An administration official on Wednesday did not give a clear goal for Obamacare enrollment and was unsure as to whether or not individuals would sign up for coverage.
"There's so many factors in play right now in terms of whether people are going to want to sign up for next year," the official said. "I think it's also very difficult when you have double-digit increases going on across the nation, there's a lot of instability in the marketplace, I think we've heard stories of bare counties and even though those have been addressed, the fact that you know you're sitting in a county and there's been some question about whether you're even going to have insurance or not, or you're going to have to pay a penalty, I think those are issues for those individuals."
"You're having new insurers that are coming into the marketplace so for people it could be a brand new doctor for them. They could have things that were covered that are not covered. They could have medications that have been changed. So I think given all of those factors and those issues that are going on in the marketplace, it's kind of hard to predict what people are going to do," the official said.
The administration official noted that more news about the cost-sharing reduction payments, which have been put in question after some members of Congress called them unconstitutional, would be coming soon.
Some insurers have said they plan to increase premiums due to heightened uncertainty, and if the payments were made, premiums would go down.
The official countered that argument, however, by saying even though the payments have been paid over the past three years, that still did not solve the problem of the double-digit rate increases.
The official added that patient-centered reforms giving individuals the information they need to make decisions about their health care choices, instead of the government, are imminent.
"Primarily our focus is on putting people and patients first," the administration official said. "We're also looking to empower patients across the board so that we're coming up with policies—it's about putting individuals first and giving them the information that they need so they can make better decisions."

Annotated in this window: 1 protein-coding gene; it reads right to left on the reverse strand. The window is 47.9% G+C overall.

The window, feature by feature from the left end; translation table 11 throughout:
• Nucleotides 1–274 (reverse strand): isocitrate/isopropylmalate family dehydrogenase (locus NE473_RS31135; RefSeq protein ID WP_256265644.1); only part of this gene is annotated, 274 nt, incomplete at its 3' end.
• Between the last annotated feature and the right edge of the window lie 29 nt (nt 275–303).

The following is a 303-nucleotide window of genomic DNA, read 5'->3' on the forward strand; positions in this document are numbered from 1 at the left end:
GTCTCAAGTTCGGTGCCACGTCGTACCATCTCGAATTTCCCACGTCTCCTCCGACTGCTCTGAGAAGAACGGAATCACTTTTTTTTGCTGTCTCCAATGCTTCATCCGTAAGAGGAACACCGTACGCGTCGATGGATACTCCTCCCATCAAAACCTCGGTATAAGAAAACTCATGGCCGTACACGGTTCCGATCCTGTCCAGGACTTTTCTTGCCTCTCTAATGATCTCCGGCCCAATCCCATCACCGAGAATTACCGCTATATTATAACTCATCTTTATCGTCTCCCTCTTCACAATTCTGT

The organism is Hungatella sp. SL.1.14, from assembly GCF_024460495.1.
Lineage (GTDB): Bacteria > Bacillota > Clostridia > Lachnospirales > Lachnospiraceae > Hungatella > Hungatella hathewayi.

The official explained that over the last 10 to 20 years, everyone from doctors to hospitals to the pharmaceutical industry has been heavily regulated. "There's a lot of frustration with all the new regulations so we're looking at trying to figure out how to make things easier. So we'll have a massive deregulation for providers and for health care delivery sites."
In addition, patient-centered reforms mean putting individuals into the equation so they can make cost and quality decisions for themselves, instead of the federal government.
"Let's say there's some hot new thing that comes out in the market and you know somebody wants that," the official said. "Are we having the agency then make all of those decisions about what's covered and what's not covered or are we sort of empowering people to say okay here's the dollars we have, let's think about, let’s let the individual make those decisions for themselves?"
Another example is data on the hospice quality system where individuals are given information to compare what facility and quality outcomes are.
"I hope to get that level with actual price and quality so that there's information," the official said. "In some cases in Medicare or if you go to a hospital or go to doctor's office it might actually cost you more depending on the way the billing works. And we need to let people know and make sure they have that information. Then they have the incentives to make the decisions that are best for them."
Medicaid, meanwhile, was structured to be a program for the most vulnerable population: the aged, blind, disabled, and pregnant women. However, there are now more able-bodied individuals being put on this program.
"I think it's easy to hand out an insurance card," said the official. "I think we have a higher mission to help these people not only with their health care coverage but to help them move out of poverty and to support them in doing that and to figure out how we can structure the program in a way that supports their independence."